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3 Frequency combinations

Many pulsating stars at different evolutionary stages frequently exhibit combination modes in FTs of their light curves. For two pulsating modes fi and fj of high enough amplitudes, the nonlinear pulse-shape distortion will result in harmonics and combination frequencies being present in their FT spectrum. To the second order of perturbation, FT peaks at beat frequency |fifj|, at second harmonics 2fi, 2fj, and at sums of fi and fj can therefore be observed. The higher order perturbations will cause more combinations to appear.

It has previously been shown that the low-frequency signals of sdBVs KIC 5807616 and KIC 10001893 cannot be combination frequencies of the stellar highest amplitude pulsating modes (Charpinet et al. 2011; Silvotti et al. 2014). We here therefore decided to calculate all pulsating mode frequency combinations independently of their amplitudes and determine whether any of them falls close to the observed low-frequency signals. The pulsation frequencies for our analysis were prewhitened from data of the two sdBVs, and for KIC 10001893, were also taken from the recent work by Uzundag et al. (2017). The putative exoplanetary F1 = 48.204 μHz and F2 = 33.755 μHz signal (frequencies and F1 and F2 labels according to Charpinet et al. 2011) and k1 = 52.68 μHz, k2 = 35.58 μHz and k3 = 14.26 μHz (frequencies and k1, k2, and k3 labels used to denote the exoplanetary frequencies found by Silvotti et al. 2014) were also prewhitened from the corresponding light curves. Because we used different data sets, the resulting frequencies were not exactly the same as in the earlier publications (the new frequency values we found for the F1 and F2 signals were 48.182 μHz and 33.839 μHz, respectively).

We took into consideration the combinations of gravity-mode frequencies fi and fj in the shape of n × fi – m × fj for low integer values of n and m. Any resulting combination frequencies would be of interest if they were sufficiently close to the observed signal in the low-frequency region. This leads to the question what “sufficiently close” means.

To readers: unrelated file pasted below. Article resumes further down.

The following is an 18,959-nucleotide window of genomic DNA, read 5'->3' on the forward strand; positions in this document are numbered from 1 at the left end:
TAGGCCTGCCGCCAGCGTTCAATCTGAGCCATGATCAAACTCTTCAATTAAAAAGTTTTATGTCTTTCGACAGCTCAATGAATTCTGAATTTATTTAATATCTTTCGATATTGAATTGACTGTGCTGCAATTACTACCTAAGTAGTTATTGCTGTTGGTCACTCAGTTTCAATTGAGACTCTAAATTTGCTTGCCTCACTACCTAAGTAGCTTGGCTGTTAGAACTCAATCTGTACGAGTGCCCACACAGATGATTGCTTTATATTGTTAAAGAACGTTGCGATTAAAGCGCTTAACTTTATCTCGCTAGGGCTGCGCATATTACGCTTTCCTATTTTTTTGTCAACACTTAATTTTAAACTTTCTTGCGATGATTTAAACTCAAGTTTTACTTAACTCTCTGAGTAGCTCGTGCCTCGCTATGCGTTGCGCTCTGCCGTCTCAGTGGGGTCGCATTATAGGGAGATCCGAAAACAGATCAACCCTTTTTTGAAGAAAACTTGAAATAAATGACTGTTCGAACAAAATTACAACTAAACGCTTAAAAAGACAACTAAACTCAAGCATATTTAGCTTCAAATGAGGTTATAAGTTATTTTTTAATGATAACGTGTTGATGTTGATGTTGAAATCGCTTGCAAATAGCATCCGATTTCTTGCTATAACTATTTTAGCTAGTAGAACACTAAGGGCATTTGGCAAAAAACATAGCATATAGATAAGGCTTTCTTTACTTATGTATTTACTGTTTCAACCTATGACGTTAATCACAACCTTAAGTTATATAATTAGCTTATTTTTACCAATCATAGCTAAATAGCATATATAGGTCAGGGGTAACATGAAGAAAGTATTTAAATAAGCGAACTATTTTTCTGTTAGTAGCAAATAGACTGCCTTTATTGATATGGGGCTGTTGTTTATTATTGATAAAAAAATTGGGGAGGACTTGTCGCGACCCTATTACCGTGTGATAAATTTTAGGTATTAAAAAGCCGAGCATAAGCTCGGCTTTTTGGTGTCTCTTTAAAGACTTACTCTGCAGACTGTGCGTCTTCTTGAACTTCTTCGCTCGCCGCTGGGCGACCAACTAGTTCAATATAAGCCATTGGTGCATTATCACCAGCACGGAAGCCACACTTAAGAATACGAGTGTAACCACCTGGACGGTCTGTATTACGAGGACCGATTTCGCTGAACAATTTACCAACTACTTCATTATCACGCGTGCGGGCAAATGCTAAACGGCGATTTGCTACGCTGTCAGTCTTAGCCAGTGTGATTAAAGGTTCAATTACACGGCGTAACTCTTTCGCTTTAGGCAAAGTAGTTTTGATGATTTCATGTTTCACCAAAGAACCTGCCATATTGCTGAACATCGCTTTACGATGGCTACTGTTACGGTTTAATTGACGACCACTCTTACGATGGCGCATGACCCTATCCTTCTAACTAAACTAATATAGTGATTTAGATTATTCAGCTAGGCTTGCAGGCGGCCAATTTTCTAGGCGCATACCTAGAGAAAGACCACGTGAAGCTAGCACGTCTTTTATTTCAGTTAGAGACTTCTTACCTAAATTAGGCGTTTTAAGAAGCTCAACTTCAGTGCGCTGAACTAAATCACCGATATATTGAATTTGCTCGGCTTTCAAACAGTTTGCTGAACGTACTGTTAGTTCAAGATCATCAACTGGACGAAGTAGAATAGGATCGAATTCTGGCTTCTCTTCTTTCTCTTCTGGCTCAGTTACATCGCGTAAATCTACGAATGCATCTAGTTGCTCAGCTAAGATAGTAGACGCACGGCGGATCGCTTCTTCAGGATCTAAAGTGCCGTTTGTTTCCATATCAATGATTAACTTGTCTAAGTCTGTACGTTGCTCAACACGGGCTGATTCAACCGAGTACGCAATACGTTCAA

Prewhitening our sets of SC data gives a frequency fit with formal errors below ±0.001 μHz. When we allow the distance of a combination frequency to the observed frequency (DCO) to be smaller than or equal to the combined and observed frequency errors alone (determined from prewhitening), then the DCO should be smaller than ~0.0014 μHz. However, the accuracy of a prewhitened frequency depends on the way in which the data were prepared and on the choice of a FT peak for prewhitening. The reason for this is that by adding or removing parts of the data, we allow the pulsation FT spectrum of the star to change by adding or removing sets of the data with various pulsation activities. Because the pulsating modes can be unstable, new data sets can change the overall shapes of the modes. As a result, a prewhitened frequency might differ, depending on the data set and visibility of the pulsation mode peaks above the detection threshold.

For example, when we take frequencies determined from our SC data set and from Uzundag et al. (2017), we find that some frequencies differ greatly between the two sets. A similar conclusion emerges when we calculate the frequency differences prewhitened from our LC data and those from Uzundag et al. (2017). By restricting the pulsating modes to those with amplitudes above 30 ppm, which is the ~5σ detection threshold of LC data (calculated within the 60–450 μHz FT range ofthe prewhitened light curve), we found that in some cases, the differences can reach nearly 0.01 μHz. However, the average value of all frequency differences between our data sets and those of Uzundag et al. (2017) is lower, approximately 0.005 μHz, and this value is taken as an error of a single frequency in our further considerations. For two combined frequencies, the error of a combination frequency therefore is ±0.007 μHz and determines the maximum distance of the combined frequency to a low FT signal.